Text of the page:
Despite the move by the bureau to dissolve the Noe coin funds, and just hours before Mr. Noe s resignations were announced, senate Democrats yesterday demanded that Republican officeholders take steps to prevent Mr. Noe from profiting as the state liquidates its $50 million rare-coin investment.
"Tom Noe shouldn't receive any commissions or other compensation during the liquidation process," Mr. Dann said." He is making money coming and going in this enterprise."
Mr. Taft said it would be "inappropriate" for him to say whether Mr. Noe s Capital Coin should be barred from receiving commissions or other compensation.
"The terms of the liquidation are under negotiation right now," he said.
Jeremy Jackson, press secretary for the Bureau of Workers Compensation, said it s unclear whether Mr. Noe s Capital Coin could make money through the liquidation.
Attorneys representing the bureau and Mr. Noe are discussing those issues, Mr. Jackson said.
At a Statehouse news conference, Mr. Dann and Sen. Teresa Fedor (D., Toledo) released a 12-point action plan that they said would ensure protection of the state s $50 million investment in rare coins and to restore public confidence in the state s ability to competently invest public dollars.
"This is not the end of this situation. This is the beginning," Mr. Dann said.
Special audit sought
Joined by several of their Democratic colleagues, Mr. Dann and Ms. Fedor said Auditor Betty Montgomery must conduct a special audit of all bureau and other governor-controlled investments.
Senate Democrats had assignments for all of the Republicans who control every statewide executive post: Governor Taft, Attorney General Jim Petro, Auditor Betty Montgomery, Treasurer Jennette Bradley, and Secretary of State Kenneth Blackwell.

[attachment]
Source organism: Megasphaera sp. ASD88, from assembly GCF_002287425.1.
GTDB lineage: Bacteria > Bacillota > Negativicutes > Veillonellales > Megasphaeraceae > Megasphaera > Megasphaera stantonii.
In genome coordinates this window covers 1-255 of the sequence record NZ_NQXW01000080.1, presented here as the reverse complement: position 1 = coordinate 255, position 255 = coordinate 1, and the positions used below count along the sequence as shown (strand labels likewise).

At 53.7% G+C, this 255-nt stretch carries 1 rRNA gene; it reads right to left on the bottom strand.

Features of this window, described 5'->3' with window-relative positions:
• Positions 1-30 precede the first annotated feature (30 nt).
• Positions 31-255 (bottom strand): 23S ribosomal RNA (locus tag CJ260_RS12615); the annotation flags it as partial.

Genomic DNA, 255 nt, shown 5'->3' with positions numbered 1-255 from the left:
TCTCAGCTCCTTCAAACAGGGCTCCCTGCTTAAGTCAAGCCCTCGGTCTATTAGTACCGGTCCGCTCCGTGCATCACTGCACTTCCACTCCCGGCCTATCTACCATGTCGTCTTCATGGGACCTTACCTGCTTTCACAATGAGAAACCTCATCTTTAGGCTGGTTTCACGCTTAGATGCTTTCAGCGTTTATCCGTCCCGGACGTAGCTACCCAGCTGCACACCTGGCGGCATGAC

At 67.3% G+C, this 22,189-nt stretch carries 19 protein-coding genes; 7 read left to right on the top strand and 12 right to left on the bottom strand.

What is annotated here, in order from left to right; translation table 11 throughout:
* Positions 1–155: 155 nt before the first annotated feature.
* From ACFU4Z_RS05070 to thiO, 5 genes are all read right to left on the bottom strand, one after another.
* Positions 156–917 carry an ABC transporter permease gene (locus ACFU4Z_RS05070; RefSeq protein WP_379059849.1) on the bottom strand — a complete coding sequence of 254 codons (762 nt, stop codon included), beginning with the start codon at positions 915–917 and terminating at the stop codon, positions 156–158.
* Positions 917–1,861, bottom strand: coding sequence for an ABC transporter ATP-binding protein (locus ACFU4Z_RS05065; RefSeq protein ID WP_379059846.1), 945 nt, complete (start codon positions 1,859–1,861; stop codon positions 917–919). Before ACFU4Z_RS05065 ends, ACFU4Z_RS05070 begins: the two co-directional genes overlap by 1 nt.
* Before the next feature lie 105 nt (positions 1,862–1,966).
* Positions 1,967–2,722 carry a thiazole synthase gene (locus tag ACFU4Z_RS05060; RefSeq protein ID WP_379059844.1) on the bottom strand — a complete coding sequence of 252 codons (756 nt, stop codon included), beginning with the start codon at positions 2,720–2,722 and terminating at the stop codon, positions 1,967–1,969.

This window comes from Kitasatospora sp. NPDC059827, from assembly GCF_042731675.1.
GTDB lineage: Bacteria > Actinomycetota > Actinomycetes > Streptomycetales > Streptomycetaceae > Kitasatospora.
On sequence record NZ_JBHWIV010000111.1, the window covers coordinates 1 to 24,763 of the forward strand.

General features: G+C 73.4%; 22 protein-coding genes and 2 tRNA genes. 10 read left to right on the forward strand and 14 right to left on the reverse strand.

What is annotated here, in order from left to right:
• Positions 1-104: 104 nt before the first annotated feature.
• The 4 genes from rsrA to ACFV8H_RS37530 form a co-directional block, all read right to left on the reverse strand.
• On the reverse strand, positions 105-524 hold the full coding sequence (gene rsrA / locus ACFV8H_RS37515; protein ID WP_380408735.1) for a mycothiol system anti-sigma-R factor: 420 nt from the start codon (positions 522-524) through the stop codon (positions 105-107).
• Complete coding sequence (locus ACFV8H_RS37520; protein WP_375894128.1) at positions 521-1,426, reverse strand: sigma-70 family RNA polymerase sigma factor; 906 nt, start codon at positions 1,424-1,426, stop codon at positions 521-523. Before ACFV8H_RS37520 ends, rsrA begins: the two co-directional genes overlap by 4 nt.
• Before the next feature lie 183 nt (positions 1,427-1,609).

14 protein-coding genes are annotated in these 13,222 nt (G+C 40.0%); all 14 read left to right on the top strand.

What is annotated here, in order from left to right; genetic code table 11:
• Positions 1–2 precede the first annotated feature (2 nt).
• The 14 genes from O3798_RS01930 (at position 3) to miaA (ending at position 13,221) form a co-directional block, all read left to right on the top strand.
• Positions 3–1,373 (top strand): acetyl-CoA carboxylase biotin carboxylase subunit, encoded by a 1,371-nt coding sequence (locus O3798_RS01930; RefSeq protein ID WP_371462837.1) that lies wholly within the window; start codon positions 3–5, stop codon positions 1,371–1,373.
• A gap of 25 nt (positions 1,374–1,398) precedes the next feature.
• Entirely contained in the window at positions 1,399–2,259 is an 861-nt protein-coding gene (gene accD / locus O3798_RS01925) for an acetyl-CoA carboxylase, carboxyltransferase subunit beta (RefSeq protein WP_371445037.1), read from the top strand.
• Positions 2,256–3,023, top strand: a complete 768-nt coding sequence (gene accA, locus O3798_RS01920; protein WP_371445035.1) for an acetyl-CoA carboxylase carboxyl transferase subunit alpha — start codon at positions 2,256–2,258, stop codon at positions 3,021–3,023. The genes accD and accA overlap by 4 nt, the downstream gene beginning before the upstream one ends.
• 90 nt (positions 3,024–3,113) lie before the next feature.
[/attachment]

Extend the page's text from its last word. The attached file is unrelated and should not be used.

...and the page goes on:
Three of them Mr. Petro, Mr. Blackwell, and Ms. Montgomery are running for their party s nomination for governor in 2006 and none would talk to The Blade yesterday.
Mr. Taft, who is barred from running for re-election because of term limits, answered questions from reporters after a Statehouse event.
An aide to Ms. Montgomery said she was in Washington, and didn t have time for an interview yesterday. Jen Detwiler, a spokesman for Ms. Montgomery, said a special audit is not needed at this point in time.
"We have been in close contact with the inspector general s office and we are mindful of allowing both the IG and the FBI [to] do whatever they need to do as part of their investigation. Certainly, if and when it is appropriate to do something like a special audit, we stand ready to do that," Ms. Detwiler said.
Yesterday, Inspector Charles said the state s decision to dissolve the rare-coin investments has no effect on his probe.
Mr. Charles said he recently asked Ms. Montgomery about the process for hiring an independent audit firm to examine the rare-coin investments, but he had not made a decision on how to proceed.
Senator Dann again called on the bureau to disclose the coin inventory. The bureau has said the details are exempt from the state Open Records Act as a trade secret, and have provided Mr. Dann with a copy of the coin inventory with large sections blacked out.
If the information is not provided by Friday, Mr. Dann said a lawyer he has hired, Fred Gittes, will file a lawsuit asking the Ohio Supreme Court to order the bureau to do so.
Dann cites concerns
"Every instinct I have is the money's not there. I will be thrilled if we find out that there is not only the $50 million, but even more," he said.
Mr. Dann said the state should hire an expert, perhaps from an auction house, to audit the current value of the coin inventory. Mr. Jackson said that option and others are being worked out.
"We know what coins are in possession of the state," said James McLean, the bureau's chief investment officer.
Mr. Dann said the attorney general must seek recovery of the full value of the 121 missing coins from Mr. Noe's Capital Coin Fund II.